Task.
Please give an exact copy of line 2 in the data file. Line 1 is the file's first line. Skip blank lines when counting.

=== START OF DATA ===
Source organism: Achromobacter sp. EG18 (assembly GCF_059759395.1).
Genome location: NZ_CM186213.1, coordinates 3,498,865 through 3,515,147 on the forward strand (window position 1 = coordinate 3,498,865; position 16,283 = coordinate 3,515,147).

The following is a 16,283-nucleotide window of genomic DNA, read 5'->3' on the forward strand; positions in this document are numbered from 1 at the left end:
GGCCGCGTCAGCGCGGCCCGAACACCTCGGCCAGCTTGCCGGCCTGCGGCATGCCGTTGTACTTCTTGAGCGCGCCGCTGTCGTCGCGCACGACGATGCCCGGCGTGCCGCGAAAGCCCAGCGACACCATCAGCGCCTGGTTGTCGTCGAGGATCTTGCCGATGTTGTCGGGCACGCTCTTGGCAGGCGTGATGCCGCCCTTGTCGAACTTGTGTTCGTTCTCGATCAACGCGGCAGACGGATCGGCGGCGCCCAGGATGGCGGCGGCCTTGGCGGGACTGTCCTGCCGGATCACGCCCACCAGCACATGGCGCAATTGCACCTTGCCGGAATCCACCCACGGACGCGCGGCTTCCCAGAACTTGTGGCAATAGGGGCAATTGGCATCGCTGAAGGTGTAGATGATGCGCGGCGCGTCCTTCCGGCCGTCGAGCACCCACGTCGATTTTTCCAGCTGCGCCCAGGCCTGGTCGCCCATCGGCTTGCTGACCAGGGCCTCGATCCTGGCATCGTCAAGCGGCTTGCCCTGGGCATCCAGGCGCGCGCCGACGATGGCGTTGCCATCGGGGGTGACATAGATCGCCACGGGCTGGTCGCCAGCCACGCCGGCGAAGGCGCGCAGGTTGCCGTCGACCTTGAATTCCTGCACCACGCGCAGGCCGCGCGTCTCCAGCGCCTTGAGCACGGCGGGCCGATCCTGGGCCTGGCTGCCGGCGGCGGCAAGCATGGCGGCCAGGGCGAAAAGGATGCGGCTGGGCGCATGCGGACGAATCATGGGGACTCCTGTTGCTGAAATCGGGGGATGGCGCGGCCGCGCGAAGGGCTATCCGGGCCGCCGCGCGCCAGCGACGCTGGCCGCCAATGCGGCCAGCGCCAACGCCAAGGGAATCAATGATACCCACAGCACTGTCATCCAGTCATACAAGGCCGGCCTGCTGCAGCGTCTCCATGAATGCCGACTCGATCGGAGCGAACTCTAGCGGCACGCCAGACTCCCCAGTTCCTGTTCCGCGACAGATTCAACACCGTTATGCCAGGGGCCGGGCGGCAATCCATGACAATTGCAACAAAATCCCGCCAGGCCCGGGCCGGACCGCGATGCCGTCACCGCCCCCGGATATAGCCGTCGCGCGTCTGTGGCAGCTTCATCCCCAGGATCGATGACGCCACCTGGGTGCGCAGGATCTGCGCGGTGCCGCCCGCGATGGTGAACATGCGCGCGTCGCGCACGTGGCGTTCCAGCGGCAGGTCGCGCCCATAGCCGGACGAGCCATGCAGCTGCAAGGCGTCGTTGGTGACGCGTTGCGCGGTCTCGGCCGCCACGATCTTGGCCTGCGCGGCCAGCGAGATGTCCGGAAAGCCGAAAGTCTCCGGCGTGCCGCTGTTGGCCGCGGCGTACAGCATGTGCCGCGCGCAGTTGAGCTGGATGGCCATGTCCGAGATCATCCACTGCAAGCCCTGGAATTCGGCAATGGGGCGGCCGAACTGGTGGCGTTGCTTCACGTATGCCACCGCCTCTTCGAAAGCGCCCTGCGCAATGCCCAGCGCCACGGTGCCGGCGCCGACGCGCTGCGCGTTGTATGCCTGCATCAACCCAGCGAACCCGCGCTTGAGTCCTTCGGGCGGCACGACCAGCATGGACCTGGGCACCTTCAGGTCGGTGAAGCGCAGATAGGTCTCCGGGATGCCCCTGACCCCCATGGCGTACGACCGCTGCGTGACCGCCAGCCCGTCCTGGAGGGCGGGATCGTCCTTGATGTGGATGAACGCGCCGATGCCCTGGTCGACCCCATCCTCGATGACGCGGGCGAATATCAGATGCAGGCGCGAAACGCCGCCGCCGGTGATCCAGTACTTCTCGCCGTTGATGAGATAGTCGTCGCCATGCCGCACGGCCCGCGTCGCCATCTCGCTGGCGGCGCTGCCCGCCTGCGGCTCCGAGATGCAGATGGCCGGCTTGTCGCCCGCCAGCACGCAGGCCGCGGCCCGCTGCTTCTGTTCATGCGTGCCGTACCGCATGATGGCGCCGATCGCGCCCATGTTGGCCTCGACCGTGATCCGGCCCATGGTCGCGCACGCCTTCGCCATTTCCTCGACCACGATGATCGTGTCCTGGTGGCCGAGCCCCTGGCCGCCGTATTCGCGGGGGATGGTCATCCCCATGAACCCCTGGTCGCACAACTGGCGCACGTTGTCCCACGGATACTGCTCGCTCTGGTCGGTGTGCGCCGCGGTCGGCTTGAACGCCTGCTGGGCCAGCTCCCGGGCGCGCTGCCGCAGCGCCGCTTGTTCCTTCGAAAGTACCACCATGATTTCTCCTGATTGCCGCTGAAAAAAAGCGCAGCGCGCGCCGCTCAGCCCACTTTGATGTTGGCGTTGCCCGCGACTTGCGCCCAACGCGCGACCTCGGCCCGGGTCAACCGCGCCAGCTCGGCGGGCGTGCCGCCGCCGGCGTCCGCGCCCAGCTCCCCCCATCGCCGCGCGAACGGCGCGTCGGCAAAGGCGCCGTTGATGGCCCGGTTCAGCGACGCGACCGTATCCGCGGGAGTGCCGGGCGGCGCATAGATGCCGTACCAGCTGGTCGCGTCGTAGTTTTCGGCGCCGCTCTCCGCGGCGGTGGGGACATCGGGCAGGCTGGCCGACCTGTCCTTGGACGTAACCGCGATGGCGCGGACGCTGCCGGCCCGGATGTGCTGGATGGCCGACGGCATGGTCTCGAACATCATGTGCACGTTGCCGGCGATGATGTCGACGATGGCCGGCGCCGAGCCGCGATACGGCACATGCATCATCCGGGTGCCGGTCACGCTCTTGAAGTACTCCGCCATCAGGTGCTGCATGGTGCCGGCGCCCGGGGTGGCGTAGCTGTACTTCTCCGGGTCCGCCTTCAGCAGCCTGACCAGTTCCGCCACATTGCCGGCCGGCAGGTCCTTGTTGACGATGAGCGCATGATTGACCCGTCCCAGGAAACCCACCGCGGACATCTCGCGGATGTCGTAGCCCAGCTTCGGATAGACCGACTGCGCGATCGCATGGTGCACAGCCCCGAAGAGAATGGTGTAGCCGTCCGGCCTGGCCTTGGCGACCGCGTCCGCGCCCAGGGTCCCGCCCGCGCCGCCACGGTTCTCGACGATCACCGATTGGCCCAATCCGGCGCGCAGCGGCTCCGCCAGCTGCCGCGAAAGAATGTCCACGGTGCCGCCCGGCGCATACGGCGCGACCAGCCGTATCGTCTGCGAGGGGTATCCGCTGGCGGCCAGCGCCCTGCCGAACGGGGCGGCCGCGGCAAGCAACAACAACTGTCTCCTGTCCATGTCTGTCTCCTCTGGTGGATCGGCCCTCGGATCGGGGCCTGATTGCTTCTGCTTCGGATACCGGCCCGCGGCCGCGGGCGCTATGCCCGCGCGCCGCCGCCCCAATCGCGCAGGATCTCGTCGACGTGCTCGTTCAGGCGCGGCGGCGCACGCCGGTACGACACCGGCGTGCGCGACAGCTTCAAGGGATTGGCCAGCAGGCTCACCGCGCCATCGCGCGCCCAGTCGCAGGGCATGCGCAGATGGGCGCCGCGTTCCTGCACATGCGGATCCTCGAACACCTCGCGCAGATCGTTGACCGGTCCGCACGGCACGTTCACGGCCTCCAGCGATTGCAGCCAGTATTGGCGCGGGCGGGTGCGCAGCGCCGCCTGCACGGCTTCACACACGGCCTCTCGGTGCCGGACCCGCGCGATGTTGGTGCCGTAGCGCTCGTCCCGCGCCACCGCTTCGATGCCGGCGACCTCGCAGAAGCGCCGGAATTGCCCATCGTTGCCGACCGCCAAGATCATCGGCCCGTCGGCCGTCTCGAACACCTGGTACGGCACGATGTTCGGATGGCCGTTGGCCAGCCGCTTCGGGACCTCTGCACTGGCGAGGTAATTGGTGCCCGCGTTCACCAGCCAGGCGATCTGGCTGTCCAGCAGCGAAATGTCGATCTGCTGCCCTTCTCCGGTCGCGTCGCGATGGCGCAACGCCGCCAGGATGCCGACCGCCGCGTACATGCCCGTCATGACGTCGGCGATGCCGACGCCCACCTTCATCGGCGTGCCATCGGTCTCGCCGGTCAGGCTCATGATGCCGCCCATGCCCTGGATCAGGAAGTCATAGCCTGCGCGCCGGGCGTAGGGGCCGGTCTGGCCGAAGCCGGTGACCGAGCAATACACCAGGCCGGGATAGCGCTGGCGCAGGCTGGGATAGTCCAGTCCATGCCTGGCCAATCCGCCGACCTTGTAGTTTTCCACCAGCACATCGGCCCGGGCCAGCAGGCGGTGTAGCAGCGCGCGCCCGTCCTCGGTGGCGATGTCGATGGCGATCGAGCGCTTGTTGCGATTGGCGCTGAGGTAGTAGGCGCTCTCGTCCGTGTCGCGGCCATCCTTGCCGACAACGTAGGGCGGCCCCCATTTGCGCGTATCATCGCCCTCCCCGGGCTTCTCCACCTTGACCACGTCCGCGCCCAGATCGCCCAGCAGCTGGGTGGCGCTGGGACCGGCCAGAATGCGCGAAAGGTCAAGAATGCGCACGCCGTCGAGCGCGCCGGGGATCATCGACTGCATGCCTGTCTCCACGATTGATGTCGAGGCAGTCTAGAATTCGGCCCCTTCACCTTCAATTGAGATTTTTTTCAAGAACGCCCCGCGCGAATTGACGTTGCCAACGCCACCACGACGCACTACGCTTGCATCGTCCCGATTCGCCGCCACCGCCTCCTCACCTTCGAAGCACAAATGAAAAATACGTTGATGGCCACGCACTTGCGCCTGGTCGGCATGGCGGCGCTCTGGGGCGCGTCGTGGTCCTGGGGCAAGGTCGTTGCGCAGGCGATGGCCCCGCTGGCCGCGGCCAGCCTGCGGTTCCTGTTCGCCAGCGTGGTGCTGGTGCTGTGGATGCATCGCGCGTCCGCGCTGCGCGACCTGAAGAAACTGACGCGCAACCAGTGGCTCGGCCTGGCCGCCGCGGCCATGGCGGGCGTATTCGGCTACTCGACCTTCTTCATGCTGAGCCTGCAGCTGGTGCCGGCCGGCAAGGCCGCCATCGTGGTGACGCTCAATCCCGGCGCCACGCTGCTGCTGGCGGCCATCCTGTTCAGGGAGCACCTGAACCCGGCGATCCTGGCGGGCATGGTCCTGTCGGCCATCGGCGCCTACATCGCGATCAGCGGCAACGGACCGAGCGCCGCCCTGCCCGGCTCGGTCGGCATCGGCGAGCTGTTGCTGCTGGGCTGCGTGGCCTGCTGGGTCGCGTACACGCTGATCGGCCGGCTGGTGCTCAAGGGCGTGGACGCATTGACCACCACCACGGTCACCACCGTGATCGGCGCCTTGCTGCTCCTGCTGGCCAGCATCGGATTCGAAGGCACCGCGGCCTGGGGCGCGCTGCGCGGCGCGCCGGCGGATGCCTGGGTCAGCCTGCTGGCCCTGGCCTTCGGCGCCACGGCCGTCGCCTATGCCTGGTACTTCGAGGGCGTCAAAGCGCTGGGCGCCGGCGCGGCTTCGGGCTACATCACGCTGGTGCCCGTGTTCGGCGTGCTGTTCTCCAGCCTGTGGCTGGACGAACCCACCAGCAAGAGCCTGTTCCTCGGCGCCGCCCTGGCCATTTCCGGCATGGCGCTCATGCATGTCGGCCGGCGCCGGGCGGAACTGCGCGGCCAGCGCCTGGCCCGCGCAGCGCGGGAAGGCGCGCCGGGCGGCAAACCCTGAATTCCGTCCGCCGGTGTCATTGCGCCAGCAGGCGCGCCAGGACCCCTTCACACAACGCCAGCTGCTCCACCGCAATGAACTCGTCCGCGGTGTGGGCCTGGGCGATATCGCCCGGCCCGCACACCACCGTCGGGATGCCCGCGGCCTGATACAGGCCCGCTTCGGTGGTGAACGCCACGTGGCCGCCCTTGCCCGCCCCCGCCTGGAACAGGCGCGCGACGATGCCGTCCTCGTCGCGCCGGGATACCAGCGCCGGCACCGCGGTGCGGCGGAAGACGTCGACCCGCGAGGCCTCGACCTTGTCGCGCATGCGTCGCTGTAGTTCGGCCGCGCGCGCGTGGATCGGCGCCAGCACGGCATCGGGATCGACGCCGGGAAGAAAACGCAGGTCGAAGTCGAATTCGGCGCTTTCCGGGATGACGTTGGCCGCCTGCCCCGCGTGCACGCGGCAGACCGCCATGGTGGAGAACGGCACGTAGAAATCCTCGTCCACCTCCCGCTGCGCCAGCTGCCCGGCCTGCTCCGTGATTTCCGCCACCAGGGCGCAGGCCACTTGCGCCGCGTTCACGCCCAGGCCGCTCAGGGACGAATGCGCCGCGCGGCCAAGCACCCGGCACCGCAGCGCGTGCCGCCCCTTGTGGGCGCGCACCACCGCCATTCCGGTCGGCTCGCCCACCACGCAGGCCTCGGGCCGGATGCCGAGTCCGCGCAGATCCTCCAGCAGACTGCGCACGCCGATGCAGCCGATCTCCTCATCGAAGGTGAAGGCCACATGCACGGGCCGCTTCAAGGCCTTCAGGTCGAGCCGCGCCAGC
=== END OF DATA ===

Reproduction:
Genome location: NZ_CM186213.1, coordinates 3,498,865 through 3,515,147 on the forward strand (window position 1 = coordinate 3,498,865; position 16,283 = coordinate 3,515,147).